Our Father hand position

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    Andres Ortiz

    I’ve seen 3 major hand positions for when we say the Our Father at Mass.

    – [b:1z2cmkxn]Hands folded[/b:1z2cmkxn]

    – [b:1z2cmkxn]Hands forward and arms open, no touching[/b:1z2cmkxn]

    – [b:1z2cmkxn]Holding hands with someone next to you[/b:1z2cmkxn] (2 varieties)
    — no hand squeeze at the end
    — hand squeeze

    Which one does your parish do? My current parish does hands straight forward and arms open, no touching, but my last one did holding hands.

    I’ve read that the Hebrews prayed with their arms open, a much more intimate way of praying than with our hands folded with everything pointing inward.

    What I’m curious about is why do most parishes do a radically different hand positioning for that one part of the Mass. Why don’t we pray that way during the entire Mass?



    I may not be the one to ask here, as I assist at Mass in either one of the Eastern Rites or the “extraordinary” or Latin Mass Rite. In the east the custom is to stand when one is in the presence of the King, therefore during most if not all of the liturgy people stand, (although many parishes have now added the modern invention of the pew, and people sit during parts of the liturgy.) Hands are either clasped in front of the chest, or at the side, or holding the prayers books. None of the Eastern Rite Catholic parishes I assist Mass at have any hand holding. In some they sing the Pater with either the priest or choir, but there is no swaying or hand holding as it is viewed as both a western and protestant custom, and most Eastern Catholics and Schismatic Orthodox feel they have been compelled to abandon their own customs and rites in the past and are unwilling to continue to have their liturgical customs erode away.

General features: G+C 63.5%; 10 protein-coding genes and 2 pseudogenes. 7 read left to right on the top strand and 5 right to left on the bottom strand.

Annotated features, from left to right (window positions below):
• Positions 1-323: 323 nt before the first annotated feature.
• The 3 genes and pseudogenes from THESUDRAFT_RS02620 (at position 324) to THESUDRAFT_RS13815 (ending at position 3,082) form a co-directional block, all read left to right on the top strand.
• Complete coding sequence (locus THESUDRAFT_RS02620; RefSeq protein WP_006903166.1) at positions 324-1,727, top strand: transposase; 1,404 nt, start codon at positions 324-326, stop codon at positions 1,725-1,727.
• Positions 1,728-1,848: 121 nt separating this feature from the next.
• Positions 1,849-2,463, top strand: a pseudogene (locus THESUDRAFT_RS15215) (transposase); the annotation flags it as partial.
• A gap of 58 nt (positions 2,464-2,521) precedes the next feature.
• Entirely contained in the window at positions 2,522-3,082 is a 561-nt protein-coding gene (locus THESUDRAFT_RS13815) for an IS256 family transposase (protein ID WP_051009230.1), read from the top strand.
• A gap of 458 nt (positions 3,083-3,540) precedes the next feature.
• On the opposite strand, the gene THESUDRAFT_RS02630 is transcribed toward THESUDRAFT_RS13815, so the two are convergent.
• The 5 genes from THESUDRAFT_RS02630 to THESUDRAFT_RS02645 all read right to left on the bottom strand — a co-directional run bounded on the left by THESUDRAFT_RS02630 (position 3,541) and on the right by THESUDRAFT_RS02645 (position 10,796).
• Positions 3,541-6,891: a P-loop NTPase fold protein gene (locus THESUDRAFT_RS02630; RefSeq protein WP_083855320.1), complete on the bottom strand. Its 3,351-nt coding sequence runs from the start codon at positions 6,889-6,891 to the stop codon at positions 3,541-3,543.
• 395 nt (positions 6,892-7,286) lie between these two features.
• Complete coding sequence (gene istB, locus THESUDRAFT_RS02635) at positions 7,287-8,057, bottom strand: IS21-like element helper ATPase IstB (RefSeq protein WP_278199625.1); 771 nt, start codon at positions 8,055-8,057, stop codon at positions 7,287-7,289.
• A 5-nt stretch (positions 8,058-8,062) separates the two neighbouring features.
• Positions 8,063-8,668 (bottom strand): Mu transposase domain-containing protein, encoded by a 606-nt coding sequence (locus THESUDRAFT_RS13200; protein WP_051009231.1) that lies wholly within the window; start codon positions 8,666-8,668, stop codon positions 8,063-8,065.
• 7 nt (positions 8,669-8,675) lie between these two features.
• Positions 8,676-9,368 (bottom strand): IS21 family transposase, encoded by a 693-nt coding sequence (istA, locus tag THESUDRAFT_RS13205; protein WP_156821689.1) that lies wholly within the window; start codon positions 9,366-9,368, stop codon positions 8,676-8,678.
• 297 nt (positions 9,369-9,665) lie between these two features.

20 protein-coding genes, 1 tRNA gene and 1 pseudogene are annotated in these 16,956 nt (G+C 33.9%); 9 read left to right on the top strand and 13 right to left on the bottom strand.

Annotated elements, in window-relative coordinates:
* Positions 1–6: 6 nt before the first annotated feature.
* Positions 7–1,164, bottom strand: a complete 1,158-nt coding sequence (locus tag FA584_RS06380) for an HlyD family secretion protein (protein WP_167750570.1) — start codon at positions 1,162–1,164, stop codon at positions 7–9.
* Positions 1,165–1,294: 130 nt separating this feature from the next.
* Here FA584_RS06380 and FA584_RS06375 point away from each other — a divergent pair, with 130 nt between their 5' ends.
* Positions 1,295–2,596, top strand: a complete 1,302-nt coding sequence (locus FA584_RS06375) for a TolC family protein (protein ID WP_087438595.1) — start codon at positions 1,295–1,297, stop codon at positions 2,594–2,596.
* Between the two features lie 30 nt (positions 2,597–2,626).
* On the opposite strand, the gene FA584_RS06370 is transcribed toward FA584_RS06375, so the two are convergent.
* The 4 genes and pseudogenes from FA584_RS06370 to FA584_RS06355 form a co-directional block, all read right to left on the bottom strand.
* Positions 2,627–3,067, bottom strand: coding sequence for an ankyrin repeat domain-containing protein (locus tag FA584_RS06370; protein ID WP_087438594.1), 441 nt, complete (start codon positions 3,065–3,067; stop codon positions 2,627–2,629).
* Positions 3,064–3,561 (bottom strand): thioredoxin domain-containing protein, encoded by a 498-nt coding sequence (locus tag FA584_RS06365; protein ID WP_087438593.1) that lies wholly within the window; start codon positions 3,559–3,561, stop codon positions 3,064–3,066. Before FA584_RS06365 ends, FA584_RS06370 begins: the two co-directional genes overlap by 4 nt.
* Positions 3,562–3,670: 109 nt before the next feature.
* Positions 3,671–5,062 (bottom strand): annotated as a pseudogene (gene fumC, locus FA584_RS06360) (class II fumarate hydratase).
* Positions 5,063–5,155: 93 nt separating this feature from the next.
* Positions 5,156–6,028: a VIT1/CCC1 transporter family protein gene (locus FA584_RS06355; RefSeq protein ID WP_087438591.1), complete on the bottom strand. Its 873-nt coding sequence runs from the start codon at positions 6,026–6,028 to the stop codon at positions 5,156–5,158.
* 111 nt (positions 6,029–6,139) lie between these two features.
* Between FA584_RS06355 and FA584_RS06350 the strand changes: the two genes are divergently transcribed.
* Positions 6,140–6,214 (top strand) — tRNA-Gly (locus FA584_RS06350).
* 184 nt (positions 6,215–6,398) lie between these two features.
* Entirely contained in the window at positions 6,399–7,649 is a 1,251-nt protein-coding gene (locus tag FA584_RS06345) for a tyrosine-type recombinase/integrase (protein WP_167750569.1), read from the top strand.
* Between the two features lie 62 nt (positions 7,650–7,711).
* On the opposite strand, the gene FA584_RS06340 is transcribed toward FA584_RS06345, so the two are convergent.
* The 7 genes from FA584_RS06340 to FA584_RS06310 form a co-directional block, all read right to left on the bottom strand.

In the Latin (traditional rite) people kneel for the Pater.

    As for positions of prayer among Jews now and in the ancient practice, standing was common, hand positions changed for various prayers, usually clasped in front of oneself, sometimes in prayers of petition they where held out shoulder width, in front of oneself.